Family : Apocynaceae
Text © Pietro Puccio
English translation by Mario Beltramini
The Trachelospermum jasminoides (Lindl.) Lem. (1851) is native to Japan, Korea, China, Laos, Thailand and Vietnam.
The name of the genus is the combination of the Greek words “tràchelos” = neck and “sperma” = seed, with reference to the extension shown by the seeds of some plants belonging to the genus; the name of the species is the combination of the name Jasminum with the suffix “-oeides”, from the Greek “êidos” = idea, form, hence similar to the jasmine, with reference to the form and the intense perfume of the flowers.
Common names: “falso gelsomino”, “rincospermo” (Italian); “luo shi” (Chinese); “confederate jasmine”, “star jasmine” (English); “trachelosperme”, “jasmine des Indes”, “jasmine étoilé”, “faux jasmine”, “confederate jasmine” (French); “Sternjasmin” (German); “trachelospermo”, “traquelospermo”, “jazmin de leche”, “jazmin de estrella”, “falso jazmin”, “jazmin chino”, “jazmin estrellado” (Spanish); “jasmim estrelado”, “falso jasmim”, “jasmim-estrela” (Portuguese).
Evergreen woody vine with a vigorous growth, it shows pubescent stems and petioles, the leaves are oblong or elliptic, long up to about 8 cm and up to 3 cm broad, of a glossy dark green colour. The inflorescences, which appear in spring-early summer, are axillar, on a long peduncle and carry white stellar flowers of about 2,5 cm of diameter, intensely perfumed. The fruits are follicles long up to about 36 cm, with a diameter of 0,5 cm, containing numerous seeds provided of a tuft of hair suitable to favour their dispersal. Usually, it reproduces by semi-woody cutting in summer, marcot and ground layering.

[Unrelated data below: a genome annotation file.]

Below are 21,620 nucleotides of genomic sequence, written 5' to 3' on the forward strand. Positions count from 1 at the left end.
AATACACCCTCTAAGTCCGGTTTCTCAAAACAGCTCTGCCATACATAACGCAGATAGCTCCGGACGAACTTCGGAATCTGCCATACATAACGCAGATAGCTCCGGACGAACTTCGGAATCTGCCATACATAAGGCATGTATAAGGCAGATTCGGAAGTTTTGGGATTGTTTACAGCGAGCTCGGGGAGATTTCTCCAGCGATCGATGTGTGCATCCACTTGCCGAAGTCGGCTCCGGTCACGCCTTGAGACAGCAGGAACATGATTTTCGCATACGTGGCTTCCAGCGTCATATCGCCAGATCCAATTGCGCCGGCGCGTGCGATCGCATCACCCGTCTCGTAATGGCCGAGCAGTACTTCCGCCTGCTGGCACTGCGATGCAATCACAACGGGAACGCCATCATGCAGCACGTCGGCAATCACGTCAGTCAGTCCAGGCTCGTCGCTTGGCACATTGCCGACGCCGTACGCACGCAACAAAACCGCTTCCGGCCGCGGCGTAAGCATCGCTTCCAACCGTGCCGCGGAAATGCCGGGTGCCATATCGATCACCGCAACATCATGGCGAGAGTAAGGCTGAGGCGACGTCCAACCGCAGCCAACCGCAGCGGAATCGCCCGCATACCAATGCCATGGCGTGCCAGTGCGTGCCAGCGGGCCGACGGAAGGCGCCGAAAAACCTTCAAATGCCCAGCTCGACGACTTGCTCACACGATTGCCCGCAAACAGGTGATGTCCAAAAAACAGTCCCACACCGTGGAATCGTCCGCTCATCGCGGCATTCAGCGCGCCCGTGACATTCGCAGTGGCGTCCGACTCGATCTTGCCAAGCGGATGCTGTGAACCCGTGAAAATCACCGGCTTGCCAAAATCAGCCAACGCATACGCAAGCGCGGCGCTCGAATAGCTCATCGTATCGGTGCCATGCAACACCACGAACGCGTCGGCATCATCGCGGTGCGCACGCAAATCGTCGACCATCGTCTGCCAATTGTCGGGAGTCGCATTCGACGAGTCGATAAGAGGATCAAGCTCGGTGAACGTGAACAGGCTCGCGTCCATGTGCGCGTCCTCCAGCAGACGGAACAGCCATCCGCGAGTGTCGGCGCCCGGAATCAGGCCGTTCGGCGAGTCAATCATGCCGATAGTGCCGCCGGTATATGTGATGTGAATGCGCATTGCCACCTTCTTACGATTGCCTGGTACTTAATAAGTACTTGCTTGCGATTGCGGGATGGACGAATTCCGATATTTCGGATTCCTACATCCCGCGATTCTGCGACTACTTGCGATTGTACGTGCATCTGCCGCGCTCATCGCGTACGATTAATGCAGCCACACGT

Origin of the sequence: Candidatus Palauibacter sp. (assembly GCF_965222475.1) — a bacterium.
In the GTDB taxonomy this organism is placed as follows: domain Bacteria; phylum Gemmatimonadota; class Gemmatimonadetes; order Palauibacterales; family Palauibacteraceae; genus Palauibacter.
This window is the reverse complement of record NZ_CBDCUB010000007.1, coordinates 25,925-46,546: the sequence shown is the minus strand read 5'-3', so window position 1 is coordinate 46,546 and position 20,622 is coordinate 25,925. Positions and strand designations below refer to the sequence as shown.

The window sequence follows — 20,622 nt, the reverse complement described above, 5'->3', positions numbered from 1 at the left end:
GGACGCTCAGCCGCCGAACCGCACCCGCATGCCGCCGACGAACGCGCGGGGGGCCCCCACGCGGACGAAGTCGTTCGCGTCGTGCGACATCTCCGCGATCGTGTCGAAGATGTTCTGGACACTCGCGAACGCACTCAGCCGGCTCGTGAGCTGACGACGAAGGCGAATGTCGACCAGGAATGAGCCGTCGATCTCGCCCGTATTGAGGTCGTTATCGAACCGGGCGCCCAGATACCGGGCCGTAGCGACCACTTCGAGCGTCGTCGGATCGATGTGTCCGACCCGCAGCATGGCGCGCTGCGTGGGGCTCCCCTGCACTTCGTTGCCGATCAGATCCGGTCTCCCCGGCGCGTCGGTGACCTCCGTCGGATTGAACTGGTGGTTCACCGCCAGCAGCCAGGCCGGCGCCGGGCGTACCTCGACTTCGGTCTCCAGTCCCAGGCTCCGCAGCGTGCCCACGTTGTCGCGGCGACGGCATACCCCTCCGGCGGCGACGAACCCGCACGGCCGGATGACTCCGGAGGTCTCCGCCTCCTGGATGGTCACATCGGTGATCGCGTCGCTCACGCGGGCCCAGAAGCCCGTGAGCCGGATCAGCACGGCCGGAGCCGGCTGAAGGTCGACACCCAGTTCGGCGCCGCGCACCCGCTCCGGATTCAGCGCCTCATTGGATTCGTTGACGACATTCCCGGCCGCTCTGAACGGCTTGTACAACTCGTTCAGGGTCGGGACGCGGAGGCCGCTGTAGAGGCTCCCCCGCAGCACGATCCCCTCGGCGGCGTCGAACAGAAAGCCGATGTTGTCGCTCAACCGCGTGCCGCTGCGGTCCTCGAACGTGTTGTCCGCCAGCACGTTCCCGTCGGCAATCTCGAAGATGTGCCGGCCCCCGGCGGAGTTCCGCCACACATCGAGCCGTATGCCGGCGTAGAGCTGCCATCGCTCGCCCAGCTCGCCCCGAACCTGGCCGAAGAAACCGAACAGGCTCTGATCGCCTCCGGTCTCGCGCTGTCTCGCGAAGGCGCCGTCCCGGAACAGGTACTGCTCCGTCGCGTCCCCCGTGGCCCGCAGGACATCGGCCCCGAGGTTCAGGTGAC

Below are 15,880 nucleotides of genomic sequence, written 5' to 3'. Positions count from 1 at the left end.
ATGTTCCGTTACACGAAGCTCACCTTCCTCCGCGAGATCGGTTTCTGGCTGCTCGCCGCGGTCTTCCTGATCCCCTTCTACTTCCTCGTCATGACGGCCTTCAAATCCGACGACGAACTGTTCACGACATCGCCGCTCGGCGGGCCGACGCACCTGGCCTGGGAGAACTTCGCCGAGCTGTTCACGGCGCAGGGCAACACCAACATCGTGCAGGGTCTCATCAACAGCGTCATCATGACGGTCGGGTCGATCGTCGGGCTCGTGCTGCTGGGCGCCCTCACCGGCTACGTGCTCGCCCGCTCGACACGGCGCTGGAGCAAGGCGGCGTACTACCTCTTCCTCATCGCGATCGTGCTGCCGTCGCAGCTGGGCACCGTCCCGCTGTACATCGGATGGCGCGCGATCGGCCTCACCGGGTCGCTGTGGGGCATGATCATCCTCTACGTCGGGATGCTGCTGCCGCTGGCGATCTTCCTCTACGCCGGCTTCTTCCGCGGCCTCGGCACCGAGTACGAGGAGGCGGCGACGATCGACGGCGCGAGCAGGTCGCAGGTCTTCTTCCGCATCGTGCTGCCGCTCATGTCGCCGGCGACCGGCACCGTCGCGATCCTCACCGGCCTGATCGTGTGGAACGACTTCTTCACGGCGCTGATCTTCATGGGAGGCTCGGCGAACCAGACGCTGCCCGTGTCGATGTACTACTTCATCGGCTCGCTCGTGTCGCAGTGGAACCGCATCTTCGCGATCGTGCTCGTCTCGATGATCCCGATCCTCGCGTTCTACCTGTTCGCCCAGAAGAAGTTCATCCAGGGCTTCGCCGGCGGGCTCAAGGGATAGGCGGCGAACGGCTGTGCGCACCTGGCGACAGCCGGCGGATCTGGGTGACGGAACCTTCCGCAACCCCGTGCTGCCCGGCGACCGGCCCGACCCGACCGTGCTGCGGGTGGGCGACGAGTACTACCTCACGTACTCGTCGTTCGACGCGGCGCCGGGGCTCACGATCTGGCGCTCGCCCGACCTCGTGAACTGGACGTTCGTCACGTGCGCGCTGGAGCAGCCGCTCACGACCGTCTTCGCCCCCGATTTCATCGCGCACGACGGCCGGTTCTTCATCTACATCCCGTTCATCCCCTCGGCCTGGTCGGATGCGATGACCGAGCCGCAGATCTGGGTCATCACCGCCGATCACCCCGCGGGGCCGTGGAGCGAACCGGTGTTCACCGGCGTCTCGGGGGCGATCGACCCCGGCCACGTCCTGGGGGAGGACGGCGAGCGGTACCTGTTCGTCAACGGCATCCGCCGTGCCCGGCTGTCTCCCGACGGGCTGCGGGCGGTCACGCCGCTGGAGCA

Very diffused climber, particularly in the areas with temperate and cold-temperate climate, due to its resistance to low temperatures, up to -12°C, the luxuriant foliage and the intensely perfumed blossoming. It is to be cultivated preferably in full sun for getting a copious flowering, and is not particular in soil, even if it prefers rich ones, sandy and well drained maintained rather humid; the adult plants can bear long periods of drought. All the parts of the plant, which has had a certain role in the traditional Chinese medicine, contain potentially toxic substances.
Synonyms: Rhynchospermum jasminoides Lindl. (1846); Nerium divaricatum Thunb. (1784); Parechites thunbergii A.Gray (1859); Parechites adnascens Hance (1868); Parechites bowringii Hance (1868); Trachelospermum divaricatum Kanitz (1878); Trachelospermum bowringii (Hance) Hemsl. (1889); Trachelospermum jasminoides var. pubescens Makino (1912).
The photographic file of Giuseppe Mazza